Several other organisations filed their appeals in Washington, D.C., and a federal judicial panel randomly gave the job of consolidating and deciding the cases to the San Francisco-based ninth circuit.

Both the CPUC and Santa Clara County call the FCC’s decision “arbitrary, capricious, and an abuse of discretion” and claim that it violates both the federal constitution and federal communications law. In other words, they’re challenging the way the decision was made rather than its substance. That’s an easier – which is not to say easy – case to make. Republican commissioners rushed the decision through, and might not have dotted all the i’s and crossed all the t’s. To put it mildly, democratic commissioner Jessica Rosenworcel certainly thinks so – she called the FCC’s action a “rash decision” resulting from a “corrupt process”…

This decision and the process that brought us to this point is ugly. It’s ugly in the cavalier disregard this agency has demonstrated to the public, the contempt it has shown for citizens who speak up, and the disdain it has for popular opinion. Unlike its predecessors this FCC has not held a single public hearing on net neutrality.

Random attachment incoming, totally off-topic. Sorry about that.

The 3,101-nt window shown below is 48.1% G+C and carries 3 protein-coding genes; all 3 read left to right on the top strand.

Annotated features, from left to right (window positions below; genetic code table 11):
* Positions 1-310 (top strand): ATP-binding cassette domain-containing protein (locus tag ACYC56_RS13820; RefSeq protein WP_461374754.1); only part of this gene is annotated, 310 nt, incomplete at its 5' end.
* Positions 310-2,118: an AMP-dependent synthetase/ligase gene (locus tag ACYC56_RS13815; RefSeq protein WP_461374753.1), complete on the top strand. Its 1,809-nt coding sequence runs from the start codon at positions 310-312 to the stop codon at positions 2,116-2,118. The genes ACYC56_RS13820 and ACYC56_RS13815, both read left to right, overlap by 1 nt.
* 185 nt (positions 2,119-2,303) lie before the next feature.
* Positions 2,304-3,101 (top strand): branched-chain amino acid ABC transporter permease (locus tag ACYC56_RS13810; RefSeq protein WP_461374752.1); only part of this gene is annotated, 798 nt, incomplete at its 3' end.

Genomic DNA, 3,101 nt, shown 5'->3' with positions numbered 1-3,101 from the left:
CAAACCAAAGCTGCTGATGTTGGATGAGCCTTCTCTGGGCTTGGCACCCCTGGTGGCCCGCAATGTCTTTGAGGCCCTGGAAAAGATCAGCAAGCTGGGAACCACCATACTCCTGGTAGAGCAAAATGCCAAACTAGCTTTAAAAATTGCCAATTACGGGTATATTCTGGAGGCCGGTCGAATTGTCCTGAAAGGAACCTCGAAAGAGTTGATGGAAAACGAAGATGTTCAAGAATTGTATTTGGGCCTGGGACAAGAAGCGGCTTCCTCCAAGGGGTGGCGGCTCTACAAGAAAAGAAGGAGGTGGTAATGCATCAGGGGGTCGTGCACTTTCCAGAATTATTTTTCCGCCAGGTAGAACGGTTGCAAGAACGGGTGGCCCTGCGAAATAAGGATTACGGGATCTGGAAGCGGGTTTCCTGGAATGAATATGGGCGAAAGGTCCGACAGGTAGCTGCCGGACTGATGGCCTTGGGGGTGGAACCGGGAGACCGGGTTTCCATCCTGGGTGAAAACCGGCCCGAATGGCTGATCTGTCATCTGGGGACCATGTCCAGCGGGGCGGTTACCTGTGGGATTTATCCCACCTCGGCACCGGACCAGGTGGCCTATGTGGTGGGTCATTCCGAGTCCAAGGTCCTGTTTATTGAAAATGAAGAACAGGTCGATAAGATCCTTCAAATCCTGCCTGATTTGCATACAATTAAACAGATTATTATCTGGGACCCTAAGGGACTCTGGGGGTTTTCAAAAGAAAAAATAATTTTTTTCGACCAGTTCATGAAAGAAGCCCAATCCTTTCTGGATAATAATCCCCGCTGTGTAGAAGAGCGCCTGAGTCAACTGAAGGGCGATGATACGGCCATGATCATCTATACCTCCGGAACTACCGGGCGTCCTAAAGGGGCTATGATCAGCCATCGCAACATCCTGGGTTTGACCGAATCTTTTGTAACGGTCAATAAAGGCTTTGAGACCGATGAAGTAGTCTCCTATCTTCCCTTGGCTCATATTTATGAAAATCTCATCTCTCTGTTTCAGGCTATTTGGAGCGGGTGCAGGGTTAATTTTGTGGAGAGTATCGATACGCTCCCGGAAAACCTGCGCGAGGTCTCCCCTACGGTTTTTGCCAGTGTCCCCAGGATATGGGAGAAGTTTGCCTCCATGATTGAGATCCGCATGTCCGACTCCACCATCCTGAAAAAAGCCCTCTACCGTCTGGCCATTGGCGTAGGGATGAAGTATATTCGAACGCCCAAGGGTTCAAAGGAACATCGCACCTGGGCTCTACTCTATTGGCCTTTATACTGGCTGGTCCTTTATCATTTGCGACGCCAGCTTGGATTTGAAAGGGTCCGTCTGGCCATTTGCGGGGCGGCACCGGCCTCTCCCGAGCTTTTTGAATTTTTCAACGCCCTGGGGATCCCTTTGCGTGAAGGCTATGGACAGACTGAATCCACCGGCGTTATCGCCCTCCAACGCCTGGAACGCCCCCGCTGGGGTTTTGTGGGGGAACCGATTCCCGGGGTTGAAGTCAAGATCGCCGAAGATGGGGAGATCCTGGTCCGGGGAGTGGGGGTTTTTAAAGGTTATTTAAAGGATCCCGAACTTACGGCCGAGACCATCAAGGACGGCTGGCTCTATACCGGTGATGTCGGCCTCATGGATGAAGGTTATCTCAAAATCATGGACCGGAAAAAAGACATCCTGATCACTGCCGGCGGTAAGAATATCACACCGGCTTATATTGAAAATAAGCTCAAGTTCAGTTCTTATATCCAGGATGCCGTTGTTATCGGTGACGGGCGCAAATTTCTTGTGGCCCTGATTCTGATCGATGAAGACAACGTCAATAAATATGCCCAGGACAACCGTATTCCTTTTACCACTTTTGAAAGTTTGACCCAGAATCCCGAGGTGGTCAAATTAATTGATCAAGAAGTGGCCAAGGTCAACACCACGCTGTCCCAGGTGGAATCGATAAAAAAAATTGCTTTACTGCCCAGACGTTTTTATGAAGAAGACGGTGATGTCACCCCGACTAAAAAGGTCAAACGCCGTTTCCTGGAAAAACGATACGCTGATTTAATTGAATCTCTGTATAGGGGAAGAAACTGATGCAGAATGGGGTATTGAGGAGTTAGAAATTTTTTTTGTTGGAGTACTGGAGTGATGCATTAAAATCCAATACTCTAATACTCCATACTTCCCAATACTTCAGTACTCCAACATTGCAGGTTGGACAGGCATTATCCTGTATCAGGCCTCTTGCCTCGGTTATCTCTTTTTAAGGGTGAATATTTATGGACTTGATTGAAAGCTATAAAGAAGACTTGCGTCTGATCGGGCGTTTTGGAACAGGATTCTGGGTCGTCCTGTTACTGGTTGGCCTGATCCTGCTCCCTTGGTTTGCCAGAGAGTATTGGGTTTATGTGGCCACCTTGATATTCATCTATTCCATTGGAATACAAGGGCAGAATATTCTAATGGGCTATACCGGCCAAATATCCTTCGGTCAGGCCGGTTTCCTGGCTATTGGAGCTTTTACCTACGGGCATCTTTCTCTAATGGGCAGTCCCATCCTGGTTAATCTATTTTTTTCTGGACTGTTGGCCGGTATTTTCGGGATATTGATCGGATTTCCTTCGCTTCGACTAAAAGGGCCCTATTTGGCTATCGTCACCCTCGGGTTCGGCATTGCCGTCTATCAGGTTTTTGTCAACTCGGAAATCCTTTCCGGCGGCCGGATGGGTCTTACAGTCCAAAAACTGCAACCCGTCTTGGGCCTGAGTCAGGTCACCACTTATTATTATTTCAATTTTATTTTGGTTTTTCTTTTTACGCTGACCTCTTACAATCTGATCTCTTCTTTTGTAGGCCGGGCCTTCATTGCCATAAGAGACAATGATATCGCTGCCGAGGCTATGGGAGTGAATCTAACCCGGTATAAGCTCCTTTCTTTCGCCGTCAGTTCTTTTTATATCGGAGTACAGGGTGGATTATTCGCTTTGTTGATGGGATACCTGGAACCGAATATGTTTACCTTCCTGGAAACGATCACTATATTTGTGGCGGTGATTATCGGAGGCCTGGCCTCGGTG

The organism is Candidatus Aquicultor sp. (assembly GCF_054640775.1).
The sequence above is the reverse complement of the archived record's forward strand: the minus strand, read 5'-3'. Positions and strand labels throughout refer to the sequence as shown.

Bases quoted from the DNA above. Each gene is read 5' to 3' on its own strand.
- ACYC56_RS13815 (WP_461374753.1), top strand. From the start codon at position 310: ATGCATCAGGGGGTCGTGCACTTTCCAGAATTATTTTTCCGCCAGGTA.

There’s no shortage of Californians involved in the challenges to the FCC’s decision. California attorney general Xavier Becerra joined the appeal filed by his New York counterpart. Mozilla filed its own challenge. The Open Technology Institute and the Coalition for Internet Openness did too. Both list several Silicon Valley companies as major backers. OTI counts Google and Apple among its contributors (as well as Comcast and Charter, although I doubt this is what they signed up for).

CPUC vs. FCC, petition for review of order of agency, board, commission, or officer, 22 February 2018
County of Santa Clara vs. FCC, petition for review, 22 February 2018
Coalition for Internet Openess, petition for review, 5 March 2018
U.S. judicial panel on multidistrict litigation, in the matter of restoring internet freedom, consolidation order, 8 March 2018

FCC considers clearing a path through federal reviews for small cells